ATLANTA — A father and husband died in a freak accident after a retaining wall at his home collapsed. His family is devastated by the tragedy.
This list of adjectives to describe Albert Omstead include selfless, a rock, unique, and unusually charismatic. His brother-in-law Scott Wachtel added genuine to that list.
“He had his own kind of style, his own mojo, and he cared for everyone. Not fake cared but genuinely cared,” said Wachtel.
Omstead may have been genuine and a real charmer, but he was undoubtedly under the spell of five young humans.
“His children were the center of his universe," Wachtel explained.
And that universe, just lost its brightest star.
“He wore a seatbelt, he didn’t smoke, he got his COVID vaccine,” said Wachtel. “He did everything he needed to do to keep himself safe and then something like this happens that so hard to predict.”
It was July 19, another normal rainy day in Atlanta. Except this day, turned abnormal when Omstead returned from work to do what many would have done: get to work on his home and try to stop a leak near his garage.
“Instantaneously, the entire thing just collapsed on top of him,” Wachtel said quietly.
A retaining wall fell onto Omstead unexpectedly, as he wasn’t working on the wall that collapsed, but simply standing near it.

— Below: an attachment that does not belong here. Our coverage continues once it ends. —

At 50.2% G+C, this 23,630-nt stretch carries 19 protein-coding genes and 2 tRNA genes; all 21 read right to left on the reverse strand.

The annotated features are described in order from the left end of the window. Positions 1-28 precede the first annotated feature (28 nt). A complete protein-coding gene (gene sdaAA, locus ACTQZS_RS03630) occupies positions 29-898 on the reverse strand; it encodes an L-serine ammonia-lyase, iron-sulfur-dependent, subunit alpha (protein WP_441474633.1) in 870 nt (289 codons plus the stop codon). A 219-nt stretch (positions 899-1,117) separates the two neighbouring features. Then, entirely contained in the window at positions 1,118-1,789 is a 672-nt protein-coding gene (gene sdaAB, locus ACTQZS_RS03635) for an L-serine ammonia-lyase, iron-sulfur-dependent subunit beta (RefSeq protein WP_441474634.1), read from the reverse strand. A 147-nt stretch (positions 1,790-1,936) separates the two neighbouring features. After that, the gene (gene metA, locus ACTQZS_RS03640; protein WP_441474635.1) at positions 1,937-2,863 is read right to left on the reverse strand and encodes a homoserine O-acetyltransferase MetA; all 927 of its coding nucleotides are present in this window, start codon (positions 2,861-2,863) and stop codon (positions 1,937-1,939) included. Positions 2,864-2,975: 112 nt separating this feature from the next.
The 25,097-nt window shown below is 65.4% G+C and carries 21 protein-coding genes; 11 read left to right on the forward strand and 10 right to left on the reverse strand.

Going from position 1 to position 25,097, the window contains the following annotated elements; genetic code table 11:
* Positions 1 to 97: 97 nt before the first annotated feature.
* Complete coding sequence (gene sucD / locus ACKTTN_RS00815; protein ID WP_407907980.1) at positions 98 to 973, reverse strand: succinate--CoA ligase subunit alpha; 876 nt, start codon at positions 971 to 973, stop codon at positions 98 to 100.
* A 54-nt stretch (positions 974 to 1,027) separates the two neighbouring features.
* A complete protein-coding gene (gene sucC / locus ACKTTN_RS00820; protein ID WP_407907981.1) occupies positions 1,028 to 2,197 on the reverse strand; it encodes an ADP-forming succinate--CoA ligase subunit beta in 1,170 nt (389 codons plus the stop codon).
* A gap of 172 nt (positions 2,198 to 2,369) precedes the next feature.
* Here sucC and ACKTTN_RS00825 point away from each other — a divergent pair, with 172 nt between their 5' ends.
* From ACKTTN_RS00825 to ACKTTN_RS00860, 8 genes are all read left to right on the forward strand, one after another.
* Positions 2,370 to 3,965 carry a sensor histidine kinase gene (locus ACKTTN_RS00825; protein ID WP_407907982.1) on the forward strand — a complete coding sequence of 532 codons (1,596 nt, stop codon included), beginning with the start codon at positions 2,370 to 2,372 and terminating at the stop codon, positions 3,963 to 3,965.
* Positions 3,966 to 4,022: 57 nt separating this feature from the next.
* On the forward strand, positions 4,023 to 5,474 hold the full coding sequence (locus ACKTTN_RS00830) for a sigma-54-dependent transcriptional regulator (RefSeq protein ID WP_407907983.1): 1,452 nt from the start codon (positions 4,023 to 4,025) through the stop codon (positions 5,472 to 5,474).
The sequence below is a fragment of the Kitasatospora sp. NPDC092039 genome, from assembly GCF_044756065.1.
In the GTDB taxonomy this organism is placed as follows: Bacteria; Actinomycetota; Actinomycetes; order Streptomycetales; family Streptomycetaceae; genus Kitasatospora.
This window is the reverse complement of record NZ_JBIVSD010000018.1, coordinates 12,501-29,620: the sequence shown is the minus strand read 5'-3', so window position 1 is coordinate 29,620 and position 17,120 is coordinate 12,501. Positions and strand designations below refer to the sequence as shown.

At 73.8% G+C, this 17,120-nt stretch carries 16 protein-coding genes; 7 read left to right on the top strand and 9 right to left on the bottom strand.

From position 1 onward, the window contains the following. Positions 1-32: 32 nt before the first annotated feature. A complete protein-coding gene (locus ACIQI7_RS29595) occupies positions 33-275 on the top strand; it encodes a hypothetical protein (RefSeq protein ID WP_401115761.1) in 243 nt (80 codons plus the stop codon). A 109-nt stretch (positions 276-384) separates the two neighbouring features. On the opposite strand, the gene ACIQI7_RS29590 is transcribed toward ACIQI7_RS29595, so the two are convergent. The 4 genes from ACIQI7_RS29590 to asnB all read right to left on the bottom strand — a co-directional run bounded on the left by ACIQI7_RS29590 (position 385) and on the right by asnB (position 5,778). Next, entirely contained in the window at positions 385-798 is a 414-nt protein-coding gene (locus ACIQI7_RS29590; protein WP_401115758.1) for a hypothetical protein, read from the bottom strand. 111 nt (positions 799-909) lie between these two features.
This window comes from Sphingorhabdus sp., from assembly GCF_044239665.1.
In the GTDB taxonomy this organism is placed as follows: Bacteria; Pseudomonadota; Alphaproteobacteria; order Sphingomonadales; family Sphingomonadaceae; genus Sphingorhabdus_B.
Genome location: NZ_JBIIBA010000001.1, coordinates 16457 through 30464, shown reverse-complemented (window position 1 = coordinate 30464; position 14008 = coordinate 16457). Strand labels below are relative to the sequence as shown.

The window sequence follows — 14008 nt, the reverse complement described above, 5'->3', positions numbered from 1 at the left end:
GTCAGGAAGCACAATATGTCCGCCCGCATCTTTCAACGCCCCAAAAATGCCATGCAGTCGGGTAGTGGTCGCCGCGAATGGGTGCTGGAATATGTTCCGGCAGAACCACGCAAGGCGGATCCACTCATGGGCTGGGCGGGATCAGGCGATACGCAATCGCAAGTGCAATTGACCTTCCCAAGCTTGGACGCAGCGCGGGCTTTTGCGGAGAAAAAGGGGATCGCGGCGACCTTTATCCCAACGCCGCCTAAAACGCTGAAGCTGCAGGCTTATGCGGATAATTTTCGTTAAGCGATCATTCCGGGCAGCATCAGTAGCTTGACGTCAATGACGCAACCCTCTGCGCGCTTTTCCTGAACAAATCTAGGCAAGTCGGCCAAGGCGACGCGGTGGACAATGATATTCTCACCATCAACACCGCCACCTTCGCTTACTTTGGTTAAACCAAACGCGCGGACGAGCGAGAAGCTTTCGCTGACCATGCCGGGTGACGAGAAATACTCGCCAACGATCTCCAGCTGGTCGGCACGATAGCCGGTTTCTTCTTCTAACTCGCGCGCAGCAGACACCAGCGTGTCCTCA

“The garage door was closed and there was a van parked right here (in front of garage), so he couldn’t run this way (towards garage), he couldn’t run this way (away from garage) because the rest of the wall was collapsing over here, so he had nowhere to go.”
Que, Omstead’s wife, shared that a neighbor tried frantically to help her remove heavy cinder blocks off of him. Firefighters used whatever they could find nearby to get him free, including a car jack near the garage.
The car jack is still there, trapped under concrete, two weeks later.
“It’s difficult to see this right now,” Wachtel said, staring at the mess of dirt and cement. “Especially the car jack right there because it just reminds me of the action of someone having to extract my brother in law from this.”
Omstead died of his injuries. He was 38 and left behind his wife, four step-children that he loved like his own, and his two-year-old son, who all lovingly called him Papi.
“It saddens me to think that he’s so young that he probably won’t even remember his dad beyond pictures and videos,” said Wachtel.
Wachtel reflected, “Had he gone out there five minutes earlier or five minutes later, our world would be entirely different place right now.”
His memory will always be the center of his family’s universe. The family hopes anyone else with a retaining wall is careful after days of rain. Omstead's sister started a fundraiser for his widow and five children.
Wachtel said the family is focused on Que and the children and are keeping their arms firmly wrapped around them, as Albert had done before his passing.
“He was their rock,” said Wachtel. “He supported their needs and put their needs first, whether it be emotionally, financially, everything.”
His wife said she wouldn’t have made it the past two weeks had it not been for the support of her family, her neighbors, and her children.